Monthly Archives: April 2017

If You’re Reading this Blog, You’re Part of the Solution

Dr. Savo Heleta, a scholar at Nelson Mandela Metropolitan University, argues that scholars should devote more of their work to communicating with readers outside of the university. Heleta explains that, to his dismay, professors have few incentives to write for

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Movin’ on Up

This New York Times article offers a handy overview of research into the importance of movement for learning. However, before you read it, you have to stand up and move around for three minutes. (By the way, if you’re interested

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More Brain Horsepower?

  This article summarizes the current debate — call it a “controversy” — about brain training. (The authors prefer the phrase “cognitive training.”) The authors conclude that intelligence can be increased, but … so far … only in controlled lab settings.

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While you’re at Learning and the Brain, we’d love to hear your story. What have you learned? What will you try when you get home? How will you measure results? If you’d like to share your experience, please send me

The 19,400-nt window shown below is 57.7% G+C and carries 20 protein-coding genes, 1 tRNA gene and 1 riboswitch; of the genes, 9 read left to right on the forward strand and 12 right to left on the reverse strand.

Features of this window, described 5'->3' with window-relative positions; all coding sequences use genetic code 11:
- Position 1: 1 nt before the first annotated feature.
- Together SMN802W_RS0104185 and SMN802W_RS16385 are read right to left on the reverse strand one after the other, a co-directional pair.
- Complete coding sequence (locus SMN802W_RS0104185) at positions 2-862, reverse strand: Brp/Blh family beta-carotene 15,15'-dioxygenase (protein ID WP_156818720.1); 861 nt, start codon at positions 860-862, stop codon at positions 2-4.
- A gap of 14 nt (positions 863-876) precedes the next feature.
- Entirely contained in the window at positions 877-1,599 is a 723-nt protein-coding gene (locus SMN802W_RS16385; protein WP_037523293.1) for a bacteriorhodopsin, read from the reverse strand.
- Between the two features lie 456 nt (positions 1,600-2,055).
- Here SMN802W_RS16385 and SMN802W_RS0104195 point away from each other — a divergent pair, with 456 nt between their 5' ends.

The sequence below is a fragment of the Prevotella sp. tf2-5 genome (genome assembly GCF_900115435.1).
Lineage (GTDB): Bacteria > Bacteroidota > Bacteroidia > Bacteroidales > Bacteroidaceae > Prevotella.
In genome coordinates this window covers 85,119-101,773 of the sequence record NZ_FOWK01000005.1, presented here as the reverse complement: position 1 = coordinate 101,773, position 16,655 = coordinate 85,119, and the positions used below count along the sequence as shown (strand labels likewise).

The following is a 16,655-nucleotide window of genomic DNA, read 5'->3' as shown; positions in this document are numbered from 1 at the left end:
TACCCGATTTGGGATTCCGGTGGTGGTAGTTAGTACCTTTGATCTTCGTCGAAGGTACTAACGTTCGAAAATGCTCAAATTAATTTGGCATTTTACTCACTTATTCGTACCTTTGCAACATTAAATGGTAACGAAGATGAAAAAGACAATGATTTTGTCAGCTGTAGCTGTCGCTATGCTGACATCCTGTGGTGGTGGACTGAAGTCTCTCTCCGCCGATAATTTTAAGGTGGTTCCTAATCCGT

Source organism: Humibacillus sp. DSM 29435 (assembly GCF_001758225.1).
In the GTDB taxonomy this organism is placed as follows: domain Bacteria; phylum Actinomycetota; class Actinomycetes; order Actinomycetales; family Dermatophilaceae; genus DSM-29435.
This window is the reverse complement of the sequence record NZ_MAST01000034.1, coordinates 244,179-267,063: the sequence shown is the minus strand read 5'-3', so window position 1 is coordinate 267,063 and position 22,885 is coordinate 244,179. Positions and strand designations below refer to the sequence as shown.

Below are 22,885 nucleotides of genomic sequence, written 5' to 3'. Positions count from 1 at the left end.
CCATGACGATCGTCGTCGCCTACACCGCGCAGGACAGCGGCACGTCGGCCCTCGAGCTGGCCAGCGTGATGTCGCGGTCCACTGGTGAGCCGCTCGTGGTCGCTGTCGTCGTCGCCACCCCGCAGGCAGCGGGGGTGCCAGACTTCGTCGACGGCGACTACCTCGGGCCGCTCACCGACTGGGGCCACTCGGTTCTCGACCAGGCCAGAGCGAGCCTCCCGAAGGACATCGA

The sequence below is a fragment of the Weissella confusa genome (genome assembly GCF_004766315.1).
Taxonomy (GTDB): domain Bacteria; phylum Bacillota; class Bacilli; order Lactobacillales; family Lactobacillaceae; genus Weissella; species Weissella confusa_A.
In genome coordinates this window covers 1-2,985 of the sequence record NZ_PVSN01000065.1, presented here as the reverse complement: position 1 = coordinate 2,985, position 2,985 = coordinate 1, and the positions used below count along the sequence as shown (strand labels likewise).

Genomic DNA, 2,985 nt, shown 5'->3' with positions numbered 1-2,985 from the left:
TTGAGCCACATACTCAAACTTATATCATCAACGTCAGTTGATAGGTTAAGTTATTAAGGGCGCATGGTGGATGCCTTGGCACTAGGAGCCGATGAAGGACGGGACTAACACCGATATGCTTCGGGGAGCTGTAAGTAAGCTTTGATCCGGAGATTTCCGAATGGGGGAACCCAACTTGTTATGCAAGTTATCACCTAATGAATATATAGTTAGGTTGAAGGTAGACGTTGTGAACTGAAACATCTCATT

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Learning and the Brain Stories, #2

Curiosity and Play: Snowflakes and Standards by Dr. Debbie Donsky Common themes ran throughout the Learning and the Brain conference in San Francisco, February 17-19, 2017 but the ones that resonated most strongly with me were the ideas of curiosity

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Your Brain Is Like a Computer, take 357

Because brains are so complicated, people who explain them routinely search for analogies. Your brain is like a muscle: practice makes it grow stronger. Your brain is like an orchestra, and the prefrontal cortex is the conductor. Brain-derived neurotrophic factor

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No Homework in the Orchard

The Washington Post reports on [edit] Orchard School in South Burlington, VT, [a PK-5 school in Orchard, VT] which no longer assigns homework. Instead — and this is a crucial “instead” — it does urge students and families to read

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Neuromyth or Neurotruth?

In the spirit of April Fool’s Day, I thought it would be fun to consider several of the false — even foolish — beliefs that people often have about brains. Take a look at the six statements below and judge

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The Benefits (?) of Overlearning

I’m reviewing the vocabulary I learned in today’s Spanish class. The last time I went through my flashcard deck, I got all of those new words right. Should I keep studying? Or, is it time to move on to my

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